The Commission has expressed concerns about the breadth of some of the exemptions contained in the Age Discrimination Act when compared to other anti-discrimination laws at the federal level.
Example: Exemption for acts done in compliance with another law
A university professor, who was 64 years of age, received a three-year research grant which he was to administer. His university told him that, because of his pending retirement, he could not take on this role. The professor brought a complaint of age discrimination to the Australian Human Rights Commission.
The university advised that its statute states that professors can only hold office until the end of the calendar year in which they reach 65 years of age. The university said that it must act in accordance with the statute and claimed that an exemption under the Age Discrimination Act applied. The matter was resolved through a conciliation process where the parties agreed that the university would employ the professor for a further fixed term three year contract.
The Age Discrimination Act recognises that there are times when people need to be treated differently in order, for example, to remedy disadvantage that they experience because of being older or younger – that is to level the playing field. The Age Discrimination Act provides for positive measures to be taken on the basis of age, if those measures:
- provide a genuine benefit to a person of a particular age;
- meet an age-based need of people of a particular age; or
- reduce a disadvantage experienced by people of a particular age.
The following are three examples of what can be permitted.
Examples: Positive measures
A hairdresser giving a discount to a person holding a Seniors Card or a similar card, because giving the discount provides a benefit to older people who are no longer working.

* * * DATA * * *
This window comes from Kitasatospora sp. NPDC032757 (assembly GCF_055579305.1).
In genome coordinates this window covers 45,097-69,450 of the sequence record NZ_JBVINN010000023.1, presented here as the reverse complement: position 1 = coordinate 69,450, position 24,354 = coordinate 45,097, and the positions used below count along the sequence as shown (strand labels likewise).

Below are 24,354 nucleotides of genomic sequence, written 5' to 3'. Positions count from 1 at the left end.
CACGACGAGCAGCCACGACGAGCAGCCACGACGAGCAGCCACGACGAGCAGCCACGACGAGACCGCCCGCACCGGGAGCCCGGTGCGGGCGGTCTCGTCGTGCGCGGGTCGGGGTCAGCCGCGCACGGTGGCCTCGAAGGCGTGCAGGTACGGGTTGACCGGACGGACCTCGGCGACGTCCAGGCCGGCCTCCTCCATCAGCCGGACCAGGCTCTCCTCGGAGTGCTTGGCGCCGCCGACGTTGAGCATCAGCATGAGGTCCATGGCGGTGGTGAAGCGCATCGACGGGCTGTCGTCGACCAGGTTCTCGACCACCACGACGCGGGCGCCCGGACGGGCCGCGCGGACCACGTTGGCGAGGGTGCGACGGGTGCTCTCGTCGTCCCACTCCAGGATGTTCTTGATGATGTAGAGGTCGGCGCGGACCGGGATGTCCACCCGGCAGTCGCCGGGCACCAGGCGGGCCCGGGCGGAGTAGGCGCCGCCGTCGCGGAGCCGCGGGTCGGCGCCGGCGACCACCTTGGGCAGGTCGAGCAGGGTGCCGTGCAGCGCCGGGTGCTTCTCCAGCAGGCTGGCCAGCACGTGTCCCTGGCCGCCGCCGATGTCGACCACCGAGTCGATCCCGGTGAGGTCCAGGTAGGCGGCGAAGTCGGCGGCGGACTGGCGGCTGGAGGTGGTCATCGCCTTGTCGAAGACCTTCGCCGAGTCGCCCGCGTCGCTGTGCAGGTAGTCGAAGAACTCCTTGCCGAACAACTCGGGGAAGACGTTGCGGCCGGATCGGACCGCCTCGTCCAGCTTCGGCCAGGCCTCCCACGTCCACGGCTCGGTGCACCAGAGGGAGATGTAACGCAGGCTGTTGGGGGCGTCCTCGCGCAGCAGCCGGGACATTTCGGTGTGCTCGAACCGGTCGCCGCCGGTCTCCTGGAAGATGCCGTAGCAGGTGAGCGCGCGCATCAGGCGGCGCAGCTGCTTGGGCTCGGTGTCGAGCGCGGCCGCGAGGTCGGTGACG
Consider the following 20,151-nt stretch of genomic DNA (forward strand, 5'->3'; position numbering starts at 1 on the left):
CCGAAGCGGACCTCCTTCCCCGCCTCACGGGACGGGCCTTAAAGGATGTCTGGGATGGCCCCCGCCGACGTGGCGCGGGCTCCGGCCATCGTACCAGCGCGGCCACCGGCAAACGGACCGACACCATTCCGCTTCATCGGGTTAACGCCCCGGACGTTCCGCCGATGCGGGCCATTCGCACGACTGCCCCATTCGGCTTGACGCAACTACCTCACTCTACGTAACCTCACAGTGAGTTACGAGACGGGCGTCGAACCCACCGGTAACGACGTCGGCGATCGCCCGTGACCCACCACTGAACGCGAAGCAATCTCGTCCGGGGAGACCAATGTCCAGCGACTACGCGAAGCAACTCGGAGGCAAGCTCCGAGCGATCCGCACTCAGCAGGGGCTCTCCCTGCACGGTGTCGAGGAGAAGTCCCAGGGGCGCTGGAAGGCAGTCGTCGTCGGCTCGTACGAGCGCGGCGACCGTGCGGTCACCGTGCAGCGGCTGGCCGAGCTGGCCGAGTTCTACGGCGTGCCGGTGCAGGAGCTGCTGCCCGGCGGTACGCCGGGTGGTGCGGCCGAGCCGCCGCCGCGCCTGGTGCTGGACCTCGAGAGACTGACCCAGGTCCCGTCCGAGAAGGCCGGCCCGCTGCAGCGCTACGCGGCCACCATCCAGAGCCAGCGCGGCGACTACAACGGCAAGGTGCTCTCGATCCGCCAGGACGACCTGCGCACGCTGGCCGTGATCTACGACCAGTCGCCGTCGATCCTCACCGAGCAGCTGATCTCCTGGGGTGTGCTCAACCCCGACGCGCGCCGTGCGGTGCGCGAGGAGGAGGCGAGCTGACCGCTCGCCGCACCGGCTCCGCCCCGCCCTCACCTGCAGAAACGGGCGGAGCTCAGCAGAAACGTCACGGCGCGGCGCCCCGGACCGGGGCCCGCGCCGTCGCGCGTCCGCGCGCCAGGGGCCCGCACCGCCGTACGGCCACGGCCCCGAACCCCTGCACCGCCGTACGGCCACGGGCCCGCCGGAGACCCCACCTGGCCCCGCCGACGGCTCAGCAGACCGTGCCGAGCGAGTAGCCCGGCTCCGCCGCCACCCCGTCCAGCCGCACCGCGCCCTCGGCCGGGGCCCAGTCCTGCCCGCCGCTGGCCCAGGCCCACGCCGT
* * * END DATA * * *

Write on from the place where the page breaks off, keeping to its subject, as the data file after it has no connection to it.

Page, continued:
The provision of welfare services to young homeless people, because such services are intended to meet the often greater needs of young people for welfare services.
Additional notice entitlements required for mature age workers being retrenched, because older people are often more disadvantaged by retrenchment.
The Age Discrimination Act states that discrimination against a person on the ground of his or her age does not include a reference to discrimination against a person on the ground of disability (within the meaning of the federal Disability Discrimination Act 1992 (Cth)).
This provision deals with potential overlap between age and disability discrimination. There are instances where an older person experiencing age discrimination may also be subjected to disability discrimination. This provision makes it clear that complaints of age discrimination that would also be covered by the Disability Discrimination Act should be dealt with under the latter.
However, this provision does not prevent a person from lodging a claim of both age and disability discrimination if he or she experiences separate but related acts of discrimination under each of these grounds.
This section has summarised how the current state of the law recognises and protects against age discrimination. But at the level of the every day, how does unlawful age discrimination play out in people’s lives? What can it look like?